Gold, an acrylic + light sculpture by Evan Roth of the Graffiti Research Lab, capturing the marker movement of Jean-Michel Basquiat’s handwriting. The way the projected light spirals through the acrylic is beautiful!
GML (Graffiti Markup Language) drawings from 000000book.com are converted into DXF via a small Processing utility. Motion paths for a robot arm are developed from these DXF files using Rhino and MasterCam. The ABB IRB-4400 series arm is wielding a 2″ Montana Hardcore marker. Developed 11 January 2010 by Golan Levin and Jeremy Ficca in the CMU Digital Fabrication Laboratory (dFAB).
Co-produced by the CMU STUDIO for Creative Inquiry and the CMU Digital Fabrication Laboratory, in cooperation with FAT Lab and 000000book.com. For more information please see http://www.flong.com/blog/archives/565.
The GML RoboTagger. Automated calligraphy via the Graffiti Markup Language and an industrial robot arm gripping a giant Sharpie or Montana Hardcore magic marker. Tele-tag.
The FAT LAB crew put the markup back in markup language, with their week dedicated to creating new applications and standardizing their existing work around a Graffiti Markup Language, an XML archive format describing tagging and gestural drawing. Rad.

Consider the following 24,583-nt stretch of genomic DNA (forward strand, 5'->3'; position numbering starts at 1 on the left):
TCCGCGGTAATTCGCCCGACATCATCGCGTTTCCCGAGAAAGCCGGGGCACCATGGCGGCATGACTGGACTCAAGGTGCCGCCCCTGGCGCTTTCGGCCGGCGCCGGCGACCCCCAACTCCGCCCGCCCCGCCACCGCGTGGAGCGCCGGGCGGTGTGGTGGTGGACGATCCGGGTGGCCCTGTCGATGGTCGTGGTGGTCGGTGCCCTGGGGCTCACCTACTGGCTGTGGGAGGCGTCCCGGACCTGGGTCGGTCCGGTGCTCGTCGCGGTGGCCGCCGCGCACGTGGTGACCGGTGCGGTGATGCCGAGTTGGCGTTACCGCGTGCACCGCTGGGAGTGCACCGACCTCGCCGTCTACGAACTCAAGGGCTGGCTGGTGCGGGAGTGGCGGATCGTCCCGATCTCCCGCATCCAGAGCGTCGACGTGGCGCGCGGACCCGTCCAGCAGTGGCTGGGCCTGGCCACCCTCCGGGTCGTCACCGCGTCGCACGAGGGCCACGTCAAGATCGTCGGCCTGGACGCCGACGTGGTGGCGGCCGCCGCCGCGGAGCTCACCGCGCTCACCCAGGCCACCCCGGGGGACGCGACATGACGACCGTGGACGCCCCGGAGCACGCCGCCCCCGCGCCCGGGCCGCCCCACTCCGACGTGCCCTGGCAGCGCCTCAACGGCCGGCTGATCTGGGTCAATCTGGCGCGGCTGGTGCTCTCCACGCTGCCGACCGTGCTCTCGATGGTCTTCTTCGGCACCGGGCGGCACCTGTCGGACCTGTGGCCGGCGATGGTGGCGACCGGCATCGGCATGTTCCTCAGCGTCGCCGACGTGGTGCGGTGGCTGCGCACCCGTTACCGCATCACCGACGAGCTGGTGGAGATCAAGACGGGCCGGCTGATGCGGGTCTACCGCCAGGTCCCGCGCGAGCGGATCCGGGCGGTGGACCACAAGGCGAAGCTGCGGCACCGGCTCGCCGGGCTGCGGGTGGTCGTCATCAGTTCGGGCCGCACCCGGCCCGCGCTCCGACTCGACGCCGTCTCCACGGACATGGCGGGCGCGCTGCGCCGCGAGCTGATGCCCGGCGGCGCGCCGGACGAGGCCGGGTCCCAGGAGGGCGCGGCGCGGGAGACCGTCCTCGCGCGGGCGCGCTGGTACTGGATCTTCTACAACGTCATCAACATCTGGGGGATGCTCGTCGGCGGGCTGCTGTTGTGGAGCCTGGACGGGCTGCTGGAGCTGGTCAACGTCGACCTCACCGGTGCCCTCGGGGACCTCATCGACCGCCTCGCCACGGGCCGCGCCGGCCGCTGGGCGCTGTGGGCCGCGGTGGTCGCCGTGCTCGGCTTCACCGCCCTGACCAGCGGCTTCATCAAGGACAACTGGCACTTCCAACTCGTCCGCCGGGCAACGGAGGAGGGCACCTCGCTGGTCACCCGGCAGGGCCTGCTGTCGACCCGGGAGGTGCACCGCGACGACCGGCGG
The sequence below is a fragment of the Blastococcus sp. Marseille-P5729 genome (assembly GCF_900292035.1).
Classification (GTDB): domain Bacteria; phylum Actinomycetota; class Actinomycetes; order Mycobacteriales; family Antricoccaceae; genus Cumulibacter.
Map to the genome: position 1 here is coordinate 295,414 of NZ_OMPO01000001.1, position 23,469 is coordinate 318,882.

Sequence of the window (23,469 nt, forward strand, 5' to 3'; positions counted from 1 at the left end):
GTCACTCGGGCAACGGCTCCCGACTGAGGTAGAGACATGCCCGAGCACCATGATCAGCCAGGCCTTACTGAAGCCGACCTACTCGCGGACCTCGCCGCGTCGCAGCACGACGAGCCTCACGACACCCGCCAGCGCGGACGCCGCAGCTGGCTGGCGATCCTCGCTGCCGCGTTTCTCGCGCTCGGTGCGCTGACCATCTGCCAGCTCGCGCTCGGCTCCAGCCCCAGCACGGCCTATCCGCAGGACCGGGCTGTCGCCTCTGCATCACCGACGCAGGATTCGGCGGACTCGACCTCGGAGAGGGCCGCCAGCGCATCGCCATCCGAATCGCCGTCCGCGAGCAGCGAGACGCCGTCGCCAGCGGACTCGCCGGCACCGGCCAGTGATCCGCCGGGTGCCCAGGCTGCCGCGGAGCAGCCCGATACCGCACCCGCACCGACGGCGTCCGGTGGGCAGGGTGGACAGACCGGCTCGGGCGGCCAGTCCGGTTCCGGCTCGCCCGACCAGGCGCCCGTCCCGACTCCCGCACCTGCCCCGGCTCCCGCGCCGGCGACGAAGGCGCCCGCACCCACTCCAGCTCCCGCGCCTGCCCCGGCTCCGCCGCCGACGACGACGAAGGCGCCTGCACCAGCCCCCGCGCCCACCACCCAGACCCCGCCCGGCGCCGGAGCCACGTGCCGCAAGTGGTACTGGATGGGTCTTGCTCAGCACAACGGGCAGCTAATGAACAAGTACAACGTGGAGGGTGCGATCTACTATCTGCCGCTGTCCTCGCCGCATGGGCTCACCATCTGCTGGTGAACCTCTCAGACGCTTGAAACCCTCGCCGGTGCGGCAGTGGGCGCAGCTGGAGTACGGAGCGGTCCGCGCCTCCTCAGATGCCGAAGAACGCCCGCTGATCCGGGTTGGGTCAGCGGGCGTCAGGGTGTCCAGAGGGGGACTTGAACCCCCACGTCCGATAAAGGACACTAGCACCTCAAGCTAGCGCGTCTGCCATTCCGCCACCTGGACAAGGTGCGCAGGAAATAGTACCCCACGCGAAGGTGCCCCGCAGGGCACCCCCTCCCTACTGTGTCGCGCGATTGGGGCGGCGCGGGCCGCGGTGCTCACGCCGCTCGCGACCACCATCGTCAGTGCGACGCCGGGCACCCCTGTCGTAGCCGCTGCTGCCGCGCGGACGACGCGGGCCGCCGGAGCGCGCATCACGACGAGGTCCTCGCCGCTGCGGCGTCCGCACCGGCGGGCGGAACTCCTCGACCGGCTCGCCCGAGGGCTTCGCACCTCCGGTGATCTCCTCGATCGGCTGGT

I hate to steal links from the Make blog multiple times in a single day, but this is another one that’s hard to pass up. French product/industrial designer Aïssa Logerot created an LED-tipped fake spray can for doing a bit of light (photo) graffiti. Even better, the battery can be recharged by shaking the can. Genius.
“Look at any movie shot on location in New York from the late 1970s to the early 1980s, and you will very likely see an Iz tag,” Mr. Walker said. “He told me once that in 1982 he went out every night and did at least a hundred throw-ups” — letters filled in quickly with a thin layer of color. “People can’t fathom it.”